Collecting, Geology, Outdoors

Where to Find Agate crystal in the UK

Where to Find Agate crystal in the UK

This post will give you information about the Agate Crystal and where to fid them in the UK

Agate crystals are beautiful and unique. They can be found in many different places across the United Kingdom. Here are some of the best places to find them while out rock hounding:

So what is an agate crystal?

Agates are a variety of chalcedony, which is a cryptocrystalline form of silica. The word “chalcedony” comes from the Greek word for ‘milk’ because agates were thought to be formed from the milk of sea gods. Agate forms in a process called metamorphism, which happens when rocks become molten (melting) and then turn into new minerals by being pushed into other rocks while they cool off (crystallize). This can happen over millions of years at very high temperatures and pressures deep underground.

Agate cyrystal; image

credit: / Peyker


Agate crystals form inside veins in these types of rocks as well as volcanic ash layers, where they get buried deep underground with other minerals like quartz or mica that help hold them together during their formation process.

How is the agate crystal formed?

Agates are formed when water seeps into the cavities of volcanic rocks. The water then deposits silica into the cracks, where it builds up to create a compact stone. Agate formation can be accelerated if there’s natural radiation present in the area or if there has been any interaction between agate and uranium or radium.

Agates are found all over the world, but they’re particularly prevalent throughout Africa and Europe (including England).

Coastlines are your best bet to find the agate crystal

Your best bet is to search along the coastline. Agate deposits are found in the same places around the world, so if you find an agate-rich area on your coastline, chances are it’s an agate-rich area on ours.

Agates can be found along most of our coastline and in many other places as well—just keep your eyes open for anything that looks like a stone with patterns inside it!

image credit / Alexey Fedorenko


Cornwall is a county in the southwest of England, with a coastline on the Atlantic Ocean. It’s known for its beautiful beaches and rugged cliffs which attract tourists from all over the world.

Cornwall is also a very popular place for rock hunting. The area has many different types of rocks available to be collected, including agate crystals. There are several different locations where you can find agates here in Cornwall:

  • [Poldhu Beach] (near Camborne)
  • [Carbis Bay] (near Hayle)

East Coast of Scotland

Agate crystals are found throughout the UK, but there are areas where they’re more common. The East Coast of Scotland is the region best known for its large deposits of agate crystals, particularly between Perth and Stonehaven, in north Fife and in Ayrshire. This is the most famous of locations to find agate crystals, particularly Scottish blue agate.


Dorset is a county in the southwest of England. It is known for its beautiful coastline and its excellent natural beauty, with many coastal areas, forests and fields being open to the public. This makes it a great place to go rock hunting or fossil hunting.

In addition to being a great place to find agate crystals, Dorset can also be an excellent place to find other types of stones such as quartz crystal, jasper and amethyst geodes. You shouldn’t have any trouble finding these types of rocks!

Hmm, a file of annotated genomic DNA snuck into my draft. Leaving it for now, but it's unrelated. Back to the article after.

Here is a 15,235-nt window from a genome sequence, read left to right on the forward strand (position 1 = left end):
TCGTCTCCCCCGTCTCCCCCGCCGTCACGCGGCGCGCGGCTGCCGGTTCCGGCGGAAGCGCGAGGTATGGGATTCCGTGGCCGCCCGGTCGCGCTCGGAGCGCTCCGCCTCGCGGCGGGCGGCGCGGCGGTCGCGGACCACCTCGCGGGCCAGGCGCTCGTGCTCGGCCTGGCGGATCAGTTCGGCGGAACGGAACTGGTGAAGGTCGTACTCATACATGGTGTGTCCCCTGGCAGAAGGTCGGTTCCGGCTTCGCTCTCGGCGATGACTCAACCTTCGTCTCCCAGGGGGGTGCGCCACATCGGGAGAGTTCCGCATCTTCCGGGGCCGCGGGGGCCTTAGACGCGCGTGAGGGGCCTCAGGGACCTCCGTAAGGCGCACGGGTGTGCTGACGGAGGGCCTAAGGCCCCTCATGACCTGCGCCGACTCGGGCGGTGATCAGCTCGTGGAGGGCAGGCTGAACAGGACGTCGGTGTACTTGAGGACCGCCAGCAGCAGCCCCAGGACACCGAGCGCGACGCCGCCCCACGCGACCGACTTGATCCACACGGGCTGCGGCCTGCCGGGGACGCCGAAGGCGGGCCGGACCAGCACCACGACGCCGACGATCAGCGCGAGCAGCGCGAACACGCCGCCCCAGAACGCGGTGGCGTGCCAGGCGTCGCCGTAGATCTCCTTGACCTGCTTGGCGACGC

See all our travel guides for Dorset here.


Avon is the longest river in England and flows through some of the most beautiful scenery in Britain. It starts at the confluence of two smaller rivers, one being a tributary of another tributary, in central Oxfordshire. From there, it meanders through central England, passing Stratford-upon-Avon and other historic towns before flowing into the Bristol Channel at Avonmouth near Bristol.

Isle of Wight

The Isle of Wight is a stunningly beautiful place to visit, and if you’re lucky enough to be staying there, you’ll likely see agate nodules and geodes lining the beaches. Agates are found in the form of nodules or geodes (semi-spherical concretions) within rocks that have been eroded by wind and rain. This means that they can be found on any beach where the right conditions exist for their formation—which means most places along England’s south coast!


Monmouthshire is a county in south-eastern Wales. It’s bordered by the Welsh counties of Caerphilly, Gwent, Blaenau Gwent, Torfaen, Newport and Herefordshire.

The Agate Crystal can be found throughout the UK

Agate crystals are not just found in the United States. In fact, they can be found throughout the UK and Ireland. According to the UK Government’s Department for Environment, Food and Rural Affairs (DEFRA), agate crystals are formed in a variety of ways:

  • Igneous activity – The Scottish Highlands, for example, contain numerous lava flows that formed 12 million years ago. Over time, these rocks were eroded by wind and water to reveal large deposits of agates within them that were later exposed by geological processes such as erosion or uplift.
  • Sedimentary activity – These sediments include silica-rich muds, which harden into layers known as siltstones when they dry out and form horizontally-bedded rock formations called “flagstone”. This type of sedimentary rock is often used as a building material because it weathers nicely over time due to its chemical makeup; therefore providing a durable material with which builders can work without having to worry about structural integrity issues down the road (as long as proper building codes are followed).

We hope this article has given you a better insight into the world of Agate crystals. We think they’re beautiful and fascinating, so if you’re looking for something to add to your collection, why not start with an agate crystal?

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